Washington, Sept 10 : The sticky glue secreted by the bacterium Staphylococcus aureus may hold the key for making an effective vaccine against MRSA (Methicillin-resistant Staphylococcus aureus), according to a new study.
While Staphylococcus aureus stay as a biofilm fairly harmlessly on most of the people who carry the bacteria, it may rarely cause severe and life threatening infections that are significant medical problems.
Many of these infections are made worse by the biofilm component of the overall disease, which helps to protect the bacteria from antibiotics.
"If individuals get infections many times, even after they have been cured by antibiotics, it indicates that their bodies have not become immune to Staph bacteria," said Professor Gerald Pier from Harvard Medical School in Boston, USA.
Staph bacteria tend to grow in cellular communities, particularly on medical devices commonly used on patients, like catheters, artificial heart valves, knees and hips, producing what are called biofilm type infections. All patients with these types of devices in them have an increased risk for Staph infections. Living in biofilms protects the bacteria from antibiotics, making treatment more difficult.
"To grow as a biofilm the bacteria must produce sticky factors, one of which is a type of complex sugar called PNAG. We are targeting this material as a possible vaccine, but natural exposure to the sugar compound does not result in most people and animals making an immune response that would protect them from attack by the bacteria or recurring infections," said Pier.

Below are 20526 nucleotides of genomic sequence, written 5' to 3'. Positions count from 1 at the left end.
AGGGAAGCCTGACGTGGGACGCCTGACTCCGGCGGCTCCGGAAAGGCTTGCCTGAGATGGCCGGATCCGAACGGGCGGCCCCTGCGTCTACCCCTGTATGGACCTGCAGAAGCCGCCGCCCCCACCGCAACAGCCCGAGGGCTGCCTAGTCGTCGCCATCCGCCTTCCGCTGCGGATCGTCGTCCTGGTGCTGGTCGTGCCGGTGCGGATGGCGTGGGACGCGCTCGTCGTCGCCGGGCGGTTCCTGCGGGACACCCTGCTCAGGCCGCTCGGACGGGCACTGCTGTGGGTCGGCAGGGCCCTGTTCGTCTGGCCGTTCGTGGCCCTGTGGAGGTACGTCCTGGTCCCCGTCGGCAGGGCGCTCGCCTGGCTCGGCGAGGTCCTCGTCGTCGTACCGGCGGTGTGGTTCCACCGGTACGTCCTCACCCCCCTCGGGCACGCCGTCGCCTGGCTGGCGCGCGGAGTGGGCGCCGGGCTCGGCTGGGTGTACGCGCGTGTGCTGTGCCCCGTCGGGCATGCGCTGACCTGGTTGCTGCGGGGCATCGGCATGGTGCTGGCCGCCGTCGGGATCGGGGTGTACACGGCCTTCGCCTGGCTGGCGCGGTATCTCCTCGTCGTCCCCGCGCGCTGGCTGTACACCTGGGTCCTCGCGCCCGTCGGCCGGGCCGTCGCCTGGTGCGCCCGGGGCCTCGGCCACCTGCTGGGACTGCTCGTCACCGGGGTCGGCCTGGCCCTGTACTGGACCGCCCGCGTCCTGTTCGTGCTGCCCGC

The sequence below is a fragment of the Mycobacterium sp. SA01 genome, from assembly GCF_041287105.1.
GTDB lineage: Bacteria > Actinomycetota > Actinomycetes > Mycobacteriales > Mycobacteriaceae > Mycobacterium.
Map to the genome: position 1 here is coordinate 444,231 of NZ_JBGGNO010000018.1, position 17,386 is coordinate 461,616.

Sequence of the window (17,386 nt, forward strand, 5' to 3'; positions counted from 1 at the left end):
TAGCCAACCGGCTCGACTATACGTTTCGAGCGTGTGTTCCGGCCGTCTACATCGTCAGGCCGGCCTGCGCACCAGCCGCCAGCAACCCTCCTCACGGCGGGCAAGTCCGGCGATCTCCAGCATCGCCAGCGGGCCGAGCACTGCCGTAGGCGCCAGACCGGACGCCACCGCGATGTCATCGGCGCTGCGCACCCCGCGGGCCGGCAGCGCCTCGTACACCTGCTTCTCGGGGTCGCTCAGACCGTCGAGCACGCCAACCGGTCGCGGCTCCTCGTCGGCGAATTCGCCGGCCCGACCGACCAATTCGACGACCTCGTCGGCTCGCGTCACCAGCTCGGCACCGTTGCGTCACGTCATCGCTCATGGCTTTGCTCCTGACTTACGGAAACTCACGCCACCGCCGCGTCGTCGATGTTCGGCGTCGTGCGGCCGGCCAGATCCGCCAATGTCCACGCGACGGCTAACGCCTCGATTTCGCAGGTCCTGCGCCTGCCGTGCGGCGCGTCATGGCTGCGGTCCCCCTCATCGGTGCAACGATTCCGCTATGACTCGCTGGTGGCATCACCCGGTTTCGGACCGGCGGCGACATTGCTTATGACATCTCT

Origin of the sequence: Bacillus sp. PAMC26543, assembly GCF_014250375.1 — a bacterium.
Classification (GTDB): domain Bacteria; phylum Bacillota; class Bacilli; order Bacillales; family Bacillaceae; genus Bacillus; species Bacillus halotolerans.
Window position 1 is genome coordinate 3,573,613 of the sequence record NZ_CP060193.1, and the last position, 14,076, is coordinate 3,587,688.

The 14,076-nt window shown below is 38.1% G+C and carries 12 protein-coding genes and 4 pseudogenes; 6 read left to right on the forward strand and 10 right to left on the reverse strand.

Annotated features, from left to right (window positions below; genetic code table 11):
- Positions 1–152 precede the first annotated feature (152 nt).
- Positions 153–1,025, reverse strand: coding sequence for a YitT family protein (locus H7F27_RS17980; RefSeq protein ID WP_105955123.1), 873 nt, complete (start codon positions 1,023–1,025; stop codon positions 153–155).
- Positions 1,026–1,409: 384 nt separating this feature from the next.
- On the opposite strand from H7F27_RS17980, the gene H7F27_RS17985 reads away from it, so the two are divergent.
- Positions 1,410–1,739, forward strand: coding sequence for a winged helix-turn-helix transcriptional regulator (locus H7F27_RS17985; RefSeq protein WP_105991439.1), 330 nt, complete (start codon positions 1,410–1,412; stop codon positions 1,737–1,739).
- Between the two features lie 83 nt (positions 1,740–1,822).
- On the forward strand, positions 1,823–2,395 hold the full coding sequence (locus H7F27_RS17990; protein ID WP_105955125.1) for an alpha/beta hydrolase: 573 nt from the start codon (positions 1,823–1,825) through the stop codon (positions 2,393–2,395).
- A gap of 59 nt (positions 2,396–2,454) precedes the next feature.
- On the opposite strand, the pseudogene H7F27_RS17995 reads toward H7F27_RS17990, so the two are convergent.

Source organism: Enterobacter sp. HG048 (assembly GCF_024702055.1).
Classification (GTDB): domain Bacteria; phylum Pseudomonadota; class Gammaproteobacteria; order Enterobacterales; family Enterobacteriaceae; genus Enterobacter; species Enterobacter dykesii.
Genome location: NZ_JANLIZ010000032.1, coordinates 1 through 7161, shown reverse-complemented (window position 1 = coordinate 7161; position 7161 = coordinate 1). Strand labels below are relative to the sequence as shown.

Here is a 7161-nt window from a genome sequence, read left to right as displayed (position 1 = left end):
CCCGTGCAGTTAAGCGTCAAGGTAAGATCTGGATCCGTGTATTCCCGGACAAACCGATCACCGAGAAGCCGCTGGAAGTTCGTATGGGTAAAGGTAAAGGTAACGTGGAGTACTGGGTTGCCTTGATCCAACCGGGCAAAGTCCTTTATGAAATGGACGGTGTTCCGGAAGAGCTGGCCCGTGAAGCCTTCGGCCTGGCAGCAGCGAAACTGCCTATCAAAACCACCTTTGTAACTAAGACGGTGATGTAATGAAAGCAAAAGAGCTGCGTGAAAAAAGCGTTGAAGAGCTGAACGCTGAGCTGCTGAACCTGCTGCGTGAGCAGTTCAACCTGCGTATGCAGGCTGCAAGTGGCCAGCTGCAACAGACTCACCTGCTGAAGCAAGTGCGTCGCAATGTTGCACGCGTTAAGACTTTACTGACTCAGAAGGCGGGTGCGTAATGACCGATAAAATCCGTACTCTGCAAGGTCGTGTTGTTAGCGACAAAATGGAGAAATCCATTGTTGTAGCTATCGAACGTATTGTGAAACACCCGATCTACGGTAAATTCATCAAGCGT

The scientists have manipulated the sugar chemically to discover that they can produce variant forms, which can be used as vaccines by causing the right type of immune response.
This approach has already been shown to work successfully in animal studies.
"We now have a way to tip the balance for resistance to infection back towards humans by vaccination. It is most likely that one or more forms of the vaccine will be prepared to test in humans to see which form is best to get the most desirable antibodies made," said Pier.
Besides, the scientists have also created an antibody with the desired properties to give to people if they have a high risk of getting a Staph infection, thus preventing infection.
"This antibody is being manufactured to start tests in humans in about 12 to 18 months. An effective antibody treatment for Staph infections could have a major benefit for anyone who enters a hospital or works in the community and is at risk of Staph infections," said Pier.
The study was presented at the Society for General Microbiology's Autumn meeting being held this week at Trinity College, Dublin.